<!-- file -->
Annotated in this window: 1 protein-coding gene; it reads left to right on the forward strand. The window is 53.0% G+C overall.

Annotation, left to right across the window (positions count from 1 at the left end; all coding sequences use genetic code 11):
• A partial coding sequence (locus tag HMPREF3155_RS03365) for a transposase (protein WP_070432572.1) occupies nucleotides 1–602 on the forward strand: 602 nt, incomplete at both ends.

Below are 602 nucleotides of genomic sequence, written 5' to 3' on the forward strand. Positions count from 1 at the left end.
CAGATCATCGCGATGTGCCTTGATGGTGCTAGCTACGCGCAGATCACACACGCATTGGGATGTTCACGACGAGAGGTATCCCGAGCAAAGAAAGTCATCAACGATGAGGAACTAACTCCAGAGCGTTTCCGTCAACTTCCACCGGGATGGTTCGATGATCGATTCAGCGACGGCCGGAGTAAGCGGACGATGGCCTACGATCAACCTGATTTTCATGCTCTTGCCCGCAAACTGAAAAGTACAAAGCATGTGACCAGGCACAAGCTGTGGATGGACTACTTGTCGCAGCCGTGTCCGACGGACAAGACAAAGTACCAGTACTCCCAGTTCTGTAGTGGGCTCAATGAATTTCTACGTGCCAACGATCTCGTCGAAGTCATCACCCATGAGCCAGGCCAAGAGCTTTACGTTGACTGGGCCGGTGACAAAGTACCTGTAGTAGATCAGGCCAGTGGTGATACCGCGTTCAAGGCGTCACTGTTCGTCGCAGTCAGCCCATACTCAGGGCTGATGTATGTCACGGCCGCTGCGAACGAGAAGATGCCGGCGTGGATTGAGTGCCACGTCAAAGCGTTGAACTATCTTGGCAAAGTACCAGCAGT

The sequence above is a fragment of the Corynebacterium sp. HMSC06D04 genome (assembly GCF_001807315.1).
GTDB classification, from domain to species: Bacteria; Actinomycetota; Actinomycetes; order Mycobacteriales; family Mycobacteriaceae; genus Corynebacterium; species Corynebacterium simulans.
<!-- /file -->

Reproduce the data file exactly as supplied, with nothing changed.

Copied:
Annotated in this window: 1 protein-coding gene; it reads left to right on the forward strand. The window is 53.0% G+C overall.

Annotation, left to right across the window (positions count from 1 at the left end; all coding sequences use genetic code 11):
• A partial coding sequence (locus tag HMPREF3155_RS03365) for a transposase (protein WP_070432572.1) occupies nucleotides 1–602 on the forward strand: 602 nt, incomplete at both ends.

Below are 602 nucleotides of genomic sequence, written 5' to 3' on the forward strand. Positions count from 1 at the left end.
CAGATCATCGCGATGTGCCTTGATGGTGCTAGCTACGCGCAGATCACACACGCATTGGGATGTTCACGACGAGAGGTATCCCGAGCAAAGAAAGTCATCAACGATGAGGAACTAACTCCAGAGCGTTTCCGTCAACTTCCACCGGGATGGTTCGATGATCGATTCAGCGACGGCCGGAGTAAGCGGACGATGGCCTACGATCAACCTGATTTTCATGCTCTTGCCCGCAAACTGAAAAGTACAAAGCATGTGACCAGGCACAAGCTGTGGATGGACTACTTGTCGCAGCCGTGTCCGACGGACAAGACAAAGTACCAGTACTCCCAGTTCTGTAGTGGGCTCAATGAATTTCTACGTGCCAACGATCTCGTCGAAGTCATCACCCATGAGCCAGGCCAAGAGCTTTACGTTGACTGGGCCGGTGACAAAGTACCTGTAGTAGATCAGGCCAGTGGTGATACCGCGTTCAAGGCGTCACTGTTCGTCGCAGTCAGCCCATACTCAGGGCTGATGTATGTCACGGCCGCTGCGAACGAGAAGATGCCGGCGTGGATTGAGTGCCACGTCAAAGCGTTGAACTATCTTGGCAAAGTACCAGCAGT

The sequence above is a fragment of the Corynebacterium sp. HMSC06D04 genome (assembly GCF_001807315.1).
GTDB classification, from domain to species: Bacteria; Actinomycetota; Actinomycetes; order Mycobacteriales; family Mycobacteriaceae; genus Corynebacterium; species Corynebacterium simulans.